“Home, James,” has long been the oh-so-British greeting to the suited-and-booted chauffeur when an owner slumps into the backseat of his or her Rolls-Royce. It is probably quite confusing if the driver is actually named Derek.
Fast-forward 20 years to 2036 and, according to Rolls-Royce’s newly revealed vision of luxury mobility, its super-wealthy clientele will more likely be uttering the command, “Home, Eleanor.” And it won’t be to a living, breathing chauffeur, but to what the luxury carmaker is calling an “ethereal concierge,” who will rest inside a glass screen where James once sat.
So why Eleanor? A nod to Mrs. Roosevelt, perhaps? Or Nicholas Cage’s throaty Mustang in Gone in 60 Seconds? No, this is Eleanor Thornton, who back in 1911 posed for sculptor Charles Sykes to become the Spirit of Ecstasy, aka the famous Rolls-Royce Flying Lady hood ornament.
Think of Eleanor as some overachieving version of Apple’s Siri personal assistant. She’ll be your go-to gal to help you control one of the most visionary automotive concepts ever created, a car Rolls-Royce simply calls the 103EX.
But there’s nothing simple about this groundbreaking, quite magnificent car of the future, which fully embraces the likelihood that, come 2036, luxury automobiles will be driving themselves and powered not by some honking V-12 but by electricity.
And contrary to the popular image of tomorrow’s luxury cars being dull, anonymous bubbles driving along in bunched-up convoys, Rolls-Royce believes they can be grand, stately, and more decadent than ever.
That’s why this 103EX is huge. Stretching close to 20 feet long and 5 feet tall, it’s roughly the same size as today’s mighty Rolls Phantom. The hood alone measures more than 8 feet, which is pretty extravagant considering the V-12 that would normally fill that space has been jettisoned in favor of a pair of electric motors. Where you’d expect the V-12 to sit, there’s a slide-out compartment for the owner’s luggage instead.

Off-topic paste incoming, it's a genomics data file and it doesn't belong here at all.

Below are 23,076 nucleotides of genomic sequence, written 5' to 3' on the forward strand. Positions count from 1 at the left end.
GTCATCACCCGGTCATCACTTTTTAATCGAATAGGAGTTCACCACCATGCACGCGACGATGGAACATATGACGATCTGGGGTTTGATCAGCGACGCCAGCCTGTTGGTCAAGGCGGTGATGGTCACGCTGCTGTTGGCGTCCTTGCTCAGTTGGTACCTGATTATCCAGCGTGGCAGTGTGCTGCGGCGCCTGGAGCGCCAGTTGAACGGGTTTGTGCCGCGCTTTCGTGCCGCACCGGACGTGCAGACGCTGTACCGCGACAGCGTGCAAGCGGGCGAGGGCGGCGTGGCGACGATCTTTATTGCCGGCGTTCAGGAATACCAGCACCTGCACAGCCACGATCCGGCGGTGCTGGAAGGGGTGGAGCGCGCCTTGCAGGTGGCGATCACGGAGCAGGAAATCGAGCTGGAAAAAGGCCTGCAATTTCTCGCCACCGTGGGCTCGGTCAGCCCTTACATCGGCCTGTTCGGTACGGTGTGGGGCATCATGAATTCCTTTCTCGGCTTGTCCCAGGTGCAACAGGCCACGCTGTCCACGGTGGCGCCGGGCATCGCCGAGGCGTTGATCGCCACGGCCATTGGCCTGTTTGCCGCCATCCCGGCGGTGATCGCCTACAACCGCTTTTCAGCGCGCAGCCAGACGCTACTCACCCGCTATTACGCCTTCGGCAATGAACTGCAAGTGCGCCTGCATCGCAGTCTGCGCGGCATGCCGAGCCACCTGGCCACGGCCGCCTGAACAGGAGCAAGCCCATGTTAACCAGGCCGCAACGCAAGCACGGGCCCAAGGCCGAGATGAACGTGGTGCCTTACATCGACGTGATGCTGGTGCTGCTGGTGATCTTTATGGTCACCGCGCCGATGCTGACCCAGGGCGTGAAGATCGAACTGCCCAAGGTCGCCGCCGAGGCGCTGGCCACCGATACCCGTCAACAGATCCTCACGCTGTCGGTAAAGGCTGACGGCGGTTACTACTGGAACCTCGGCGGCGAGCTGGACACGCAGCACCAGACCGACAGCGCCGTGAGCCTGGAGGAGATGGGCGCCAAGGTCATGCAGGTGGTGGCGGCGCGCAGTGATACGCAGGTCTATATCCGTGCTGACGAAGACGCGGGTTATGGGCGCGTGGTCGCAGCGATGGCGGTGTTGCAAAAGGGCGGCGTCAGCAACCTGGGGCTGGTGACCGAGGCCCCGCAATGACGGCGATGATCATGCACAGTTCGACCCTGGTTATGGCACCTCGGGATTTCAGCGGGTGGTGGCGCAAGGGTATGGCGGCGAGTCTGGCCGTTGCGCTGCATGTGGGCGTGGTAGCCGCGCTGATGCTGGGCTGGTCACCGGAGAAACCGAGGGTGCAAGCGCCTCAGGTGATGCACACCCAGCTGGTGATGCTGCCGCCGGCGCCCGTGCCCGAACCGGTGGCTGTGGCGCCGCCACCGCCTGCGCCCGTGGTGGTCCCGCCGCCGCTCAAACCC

Perhaps the most revolutionary aspect of this 103EX concept is the passenger compartment, which Rolls-Royce calls the Grand Sanctuary. Inside there’s space for two, because if there’s no need for a chauffeur then there’s no need for front seats, or even a steering wheel.
What you have instead is a huge sofa with enough legroom to accommodate the leggiest NBA all-star. A huge, wall-to-wall glass screen takes the place of the front cabin and offers access to Eleanor, who is waiting to accommodate your every request.
Tell her where you need to go and she’ll take you. Tell her what time you expect to finish dinner and she’ll have the car ready outside the restaurant. And, being the super-organized digital assistant that she is, she’ll remind you of appointments, set up reservations, adjust the temperature, select the music, or play any movie you fancy. Or, if you prefer, Eleanor will simply shut up and let you snooze while the car drives itself serenely and autonomously to your destination.
Being a Rolls-Royce, the cabin is a masterpiece of bespoke elegance. Hand-twisted silk hugs that two-seater sofa, deep-pile ivory wool covers the floor, and dark Macassar wood paneling wraps around the cabin.
Yes, those trademark rear-hinged “suicide” doors are retained, but, in an effort to make getting in and out easier, the glass roof extends open like a clamshell, allowing you to stand up and step out.
And just in case anyone milling around is in doubt of the importance of those arriving, lasers project a virtual red carpet of light as the doors open.
The design team at Rolls-Royce, run by the talented Giles Taylor, stress that this 103EX is just one possible vision of the future. Advanced manufacturing technologies like 3D printing will allow customers to be more closely involved in the design process, dictating the size and even the shape of the car.
Just think of all the fun you could have deciding who should be the voice of Eleanor. In my opinion, only the Queen of England would do.